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Nigeria says regional operatives are helping fight militants, but in training, technical roles

In this photo taken Monday March 9, 2015, Nigerian troops patrol in the north-eastern Nigeria city of Mubi, some 20 kms (14 miles) west of the Cameroon border. Nigerian troops recaptured Mubi from Boko Haram militants in February 2015. On Friday March 13, 2015, the Islamic State group's media arm Al-Furqan, in an audio recording by spokesman Abu Mohammed al-Adnani, said that Boko Haram's pledge of allegiance has been accepted, claiming the caliphate has now expanded to West Africa. (AP Photo/str)

In this photo taken Monday March 9, 2015, Nigerian troops patrol in the north-eastern Nigeria city of Mubi, some 20 kms (14 miles) west of the Cameroon border. Nigerian troops recaptured Mubi from Boko Haram militants in February 2015. On Friday March 13, 2015, the Islamic State group's media arm Al-Furqan, in an audio recording by spokesman Abu Mohammed al-Adnani, said that Boko Haram's pledge of allegiance has been accepted, claiming the caliphate has now expanded to West Africa. (AP Photo/str)  (The Associated Press)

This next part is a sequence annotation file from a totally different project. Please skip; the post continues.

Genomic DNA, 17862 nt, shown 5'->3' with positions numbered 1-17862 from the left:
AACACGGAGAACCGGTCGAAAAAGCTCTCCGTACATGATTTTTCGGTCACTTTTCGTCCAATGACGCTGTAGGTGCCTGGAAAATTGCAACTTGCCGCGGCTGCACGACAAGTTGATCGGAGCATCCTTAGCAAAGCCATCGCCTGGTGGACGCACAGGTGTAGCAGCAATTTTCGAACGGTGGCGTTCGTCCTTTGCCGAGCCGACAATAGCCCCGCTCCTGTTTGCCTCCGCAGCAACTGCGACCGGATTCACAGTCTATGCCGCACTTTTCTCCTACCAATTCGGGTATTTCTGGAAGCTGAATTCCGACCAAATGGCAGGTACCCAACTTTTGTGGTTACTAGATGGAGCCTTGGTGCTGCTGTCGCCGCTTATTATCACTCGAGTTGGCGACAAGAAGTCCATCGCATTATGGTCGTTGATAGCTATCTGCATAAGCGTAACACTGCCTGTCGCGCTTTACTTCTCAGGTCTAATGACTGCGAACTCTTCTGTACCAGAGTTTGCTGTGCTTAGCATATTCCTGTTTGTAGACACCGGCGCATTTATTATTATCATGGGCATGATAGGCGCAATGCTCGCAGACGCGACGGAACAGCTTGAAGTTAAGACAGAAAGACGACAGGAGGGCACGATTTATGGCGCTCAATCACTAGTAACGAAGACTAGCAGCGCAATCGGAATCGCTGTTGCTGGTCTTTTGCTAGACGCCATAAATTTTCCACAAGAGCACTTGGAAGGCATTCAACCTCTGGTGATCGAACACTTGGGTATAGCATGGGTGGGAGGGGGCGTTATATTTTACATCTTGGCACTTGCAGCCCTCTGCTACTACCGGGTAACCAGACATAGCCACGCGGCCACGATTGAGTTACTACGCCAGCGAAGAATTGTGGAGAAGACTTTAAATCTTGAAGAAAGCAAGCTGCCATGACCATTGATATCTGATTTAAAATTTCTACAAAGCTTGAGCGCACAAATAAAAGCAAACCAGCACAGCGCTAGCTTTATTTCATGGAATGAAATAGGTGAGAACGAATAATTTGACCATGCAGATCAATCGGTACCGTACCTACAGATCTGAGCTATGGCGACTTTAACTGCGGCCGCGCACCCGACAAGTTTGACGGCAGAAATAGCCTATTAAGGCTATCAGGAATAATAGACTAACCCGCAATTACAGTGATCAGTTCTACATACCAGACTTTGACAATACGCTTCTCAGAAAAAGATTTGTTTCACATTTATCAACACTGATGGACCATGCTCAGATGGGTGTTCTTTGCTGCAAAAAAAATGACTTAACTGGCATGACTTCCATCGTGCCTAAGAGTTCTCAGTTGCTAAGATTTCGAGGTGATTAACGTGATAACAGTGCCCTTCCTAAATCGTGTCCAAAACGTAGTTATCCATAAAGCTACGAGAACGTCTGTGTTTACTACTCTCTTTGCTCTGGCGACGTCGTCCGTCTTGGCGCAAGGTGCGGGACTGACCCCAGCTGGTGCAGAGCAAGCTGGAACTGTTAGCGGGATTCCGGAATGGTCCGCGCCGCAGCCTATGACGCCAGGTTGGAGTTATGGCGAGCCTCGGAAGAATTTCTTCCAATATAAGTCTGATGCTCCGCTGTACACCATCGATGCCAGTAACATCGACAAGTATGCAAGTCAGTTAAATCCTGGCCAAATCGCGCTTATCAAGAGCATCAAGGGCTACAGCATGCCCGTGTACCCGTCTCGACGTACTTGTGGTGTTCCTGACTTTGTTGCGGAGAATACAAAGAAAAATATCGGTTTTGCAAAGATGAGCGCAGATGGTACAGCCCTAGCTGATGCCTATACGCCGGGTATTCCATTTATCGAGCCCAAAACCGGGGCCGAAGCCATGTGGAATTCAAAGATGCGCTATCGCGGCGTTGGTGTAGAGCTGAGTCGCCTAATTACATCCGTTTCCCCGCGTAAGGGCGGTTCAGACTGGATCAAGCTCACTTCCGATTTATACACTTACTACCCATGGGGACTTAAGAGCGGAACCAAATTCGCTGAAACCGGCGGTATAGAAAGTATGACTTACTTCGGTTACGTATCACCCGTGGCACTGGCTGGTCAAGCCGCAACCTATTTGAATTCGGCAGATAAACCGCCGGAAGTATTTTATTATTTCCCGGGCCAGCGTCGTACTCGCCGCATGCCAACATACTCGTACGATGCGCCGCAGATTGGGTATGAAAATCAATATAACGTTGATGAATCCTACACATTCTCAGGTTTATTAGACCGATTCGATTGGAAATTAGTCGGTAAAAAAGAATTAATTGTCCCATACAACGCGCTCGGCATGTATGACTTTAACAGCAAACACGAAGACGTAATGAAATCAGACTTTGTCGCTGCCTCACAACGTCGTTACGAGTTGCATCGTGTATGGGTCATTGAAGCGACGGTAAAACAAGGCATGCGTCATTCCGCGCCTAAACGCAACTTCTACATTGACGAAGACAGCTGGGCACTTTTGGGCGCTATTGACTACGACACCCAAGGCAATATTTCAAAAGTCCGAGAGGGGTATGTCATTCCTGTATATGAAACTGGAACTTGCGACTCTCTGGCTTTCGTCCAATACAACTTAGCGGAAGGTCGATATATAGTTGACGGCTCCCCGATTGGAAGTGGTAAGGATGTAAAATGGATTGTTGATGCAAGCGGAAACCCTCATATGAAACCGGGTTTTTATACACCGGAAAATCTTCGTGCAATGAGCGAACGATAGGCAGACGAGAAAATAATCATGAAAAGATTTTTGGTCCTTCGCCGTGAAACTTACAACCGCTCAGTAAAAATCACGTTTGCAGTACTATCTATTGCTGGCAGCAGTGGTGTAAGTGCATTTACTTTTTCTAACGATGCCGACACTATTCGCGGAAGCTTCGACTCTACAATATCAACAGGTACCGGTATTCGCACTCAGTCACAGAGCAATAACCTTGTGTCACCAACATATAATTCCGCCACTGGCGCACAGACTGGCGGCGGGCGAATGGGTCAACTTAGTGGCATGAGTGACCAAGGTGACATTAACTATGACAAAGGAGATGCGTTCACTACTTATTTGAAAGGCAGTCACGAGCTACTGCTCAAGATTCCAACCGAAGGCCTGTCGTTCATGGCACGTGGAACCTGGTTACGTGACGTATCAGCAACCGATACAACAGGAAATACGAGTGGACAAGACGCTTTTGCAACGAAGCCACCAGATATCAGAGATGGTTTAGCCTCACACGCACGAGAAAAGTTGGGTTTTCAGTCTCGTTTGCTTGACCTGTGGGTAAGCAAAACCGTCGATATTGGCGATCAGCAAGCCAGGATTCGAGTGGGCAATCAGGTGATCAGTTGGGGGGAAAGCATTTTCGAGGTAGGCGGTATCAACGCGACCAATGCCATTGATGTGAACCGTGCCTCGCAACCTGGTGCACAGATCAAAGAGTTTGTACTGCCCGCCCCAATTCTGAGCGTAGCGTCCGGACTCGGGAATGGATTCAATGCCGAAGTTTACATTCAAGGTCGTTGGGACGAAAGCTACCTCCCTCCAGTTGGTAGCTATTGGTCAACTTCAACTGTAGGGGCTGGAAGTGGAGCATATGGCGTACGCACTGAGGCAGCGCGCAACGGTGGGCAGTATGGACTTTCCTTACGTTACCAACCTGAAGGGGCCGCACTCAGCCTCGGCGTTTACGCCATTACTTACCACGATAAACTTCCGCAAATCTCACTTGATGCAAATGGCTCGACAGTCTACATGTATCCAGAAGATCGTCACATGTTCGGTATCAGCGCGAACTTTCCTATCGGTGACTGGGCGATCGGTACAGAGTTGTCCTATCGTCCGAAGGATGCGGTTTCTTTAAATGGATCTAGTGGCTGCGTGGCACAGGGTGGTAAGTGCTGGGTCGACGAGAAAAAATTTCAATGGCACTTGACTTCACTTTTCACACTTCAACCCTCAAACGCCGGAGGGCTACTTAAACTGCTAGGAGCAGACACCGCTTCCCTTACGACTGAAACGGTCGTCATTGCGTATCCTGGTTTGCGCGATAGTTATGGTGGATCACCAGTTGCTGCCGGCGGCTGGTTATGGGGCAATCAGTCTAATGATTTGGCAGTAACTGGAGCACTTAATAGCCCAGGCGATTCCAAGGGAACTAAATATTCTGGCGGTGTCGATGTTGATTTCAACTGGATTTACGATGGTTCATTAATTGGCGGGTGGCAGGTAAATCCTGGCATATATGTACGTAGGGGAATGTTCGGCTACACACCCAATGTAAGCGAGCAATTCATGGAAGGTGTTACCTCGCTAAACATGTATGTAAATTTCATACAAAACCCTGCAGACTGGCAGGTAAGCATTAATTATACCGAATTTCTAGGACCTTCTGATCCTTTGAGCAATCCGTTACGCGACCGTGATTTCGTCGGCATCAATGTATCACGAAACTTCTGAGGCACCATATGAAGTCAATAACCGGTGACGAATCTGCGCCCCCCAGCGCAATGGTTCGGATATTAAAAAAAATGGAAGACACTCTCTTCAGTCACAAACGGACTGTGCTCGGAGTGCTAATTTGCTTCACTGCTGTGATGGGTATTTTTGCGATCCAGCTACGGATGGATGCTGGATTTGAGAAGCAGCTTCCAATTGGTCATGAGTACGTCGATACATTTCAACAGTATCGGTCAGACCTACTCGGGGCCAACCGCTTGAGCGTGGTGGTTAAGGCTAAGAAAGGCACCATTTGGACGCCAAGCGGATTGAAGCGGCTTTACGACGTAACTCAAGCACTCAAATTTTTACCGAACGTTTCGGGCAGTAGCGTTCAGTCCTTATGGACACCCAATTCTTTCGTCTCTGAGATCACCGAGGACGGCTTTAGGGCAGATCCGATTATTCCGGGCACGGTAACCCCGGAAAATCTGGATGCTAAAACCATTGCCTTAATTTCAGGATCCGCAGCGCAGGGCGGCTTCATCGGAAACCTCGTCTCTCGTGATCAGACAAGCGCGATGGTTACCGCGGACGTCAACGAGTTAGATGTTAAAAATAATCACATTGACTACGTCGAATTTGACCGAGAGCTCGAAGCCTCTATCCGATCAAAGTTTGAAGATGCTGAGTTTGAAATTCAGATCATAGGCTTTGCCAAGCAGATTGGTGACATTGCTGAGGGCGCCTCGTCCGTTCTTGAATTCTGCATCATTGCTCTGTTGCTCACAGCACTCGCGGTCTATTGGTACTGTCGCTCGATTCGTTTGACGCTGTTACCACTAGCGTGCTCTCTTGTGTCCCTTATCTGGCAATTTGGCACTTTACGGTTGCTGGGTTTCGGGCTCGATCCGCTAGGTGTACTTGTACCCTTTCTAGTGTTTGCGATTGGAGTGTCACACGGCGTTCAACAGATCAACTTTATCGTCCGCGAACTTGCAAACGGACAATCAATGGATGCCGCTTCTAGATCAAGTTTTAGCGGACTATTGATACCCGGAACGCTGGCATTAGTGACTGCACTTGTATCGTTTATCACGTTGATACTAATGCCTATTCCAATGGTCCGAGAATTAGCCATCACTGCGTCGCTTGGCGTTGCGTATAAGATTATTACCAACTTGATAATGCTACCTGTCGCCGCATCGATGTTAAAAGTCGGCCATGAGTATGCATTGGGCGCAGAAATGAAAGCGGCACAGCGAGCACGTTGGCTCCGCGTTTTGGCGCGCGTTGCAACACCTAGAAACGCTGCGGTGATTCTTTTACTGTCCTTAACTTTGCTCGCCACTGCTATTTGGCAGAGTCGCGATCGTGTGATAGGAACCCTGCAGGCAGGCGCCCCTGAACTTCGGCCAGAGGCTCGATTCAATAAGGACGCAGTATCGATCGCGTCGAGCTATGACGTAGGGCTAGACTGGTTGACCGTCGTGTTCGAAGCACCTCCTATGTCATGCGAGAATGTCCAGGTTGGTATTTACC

Nigeria has acknowledged it is getting help from regional security operatives following reports that South African and other foreign contractors are assisting in the fight against Boko Haram extremists.

Nigerian government spokesman Mike Omeri said Thursday that the government is not engaging in "any backchannel or unlawful recruitment."

In a statement emailed to The Associated Press, Omeri notes that soldiers from neighboring countries, including Chad and Niger, are participating in operations against the Islamic militants.

Omeri says other "individuals" from the region "are on the ground in a capacity limited to training or technical support."

A spokesman for Islamic State militants, who control part of Iraq and Syria, says the group has accepted a pledge of allegiance from Boko Haram.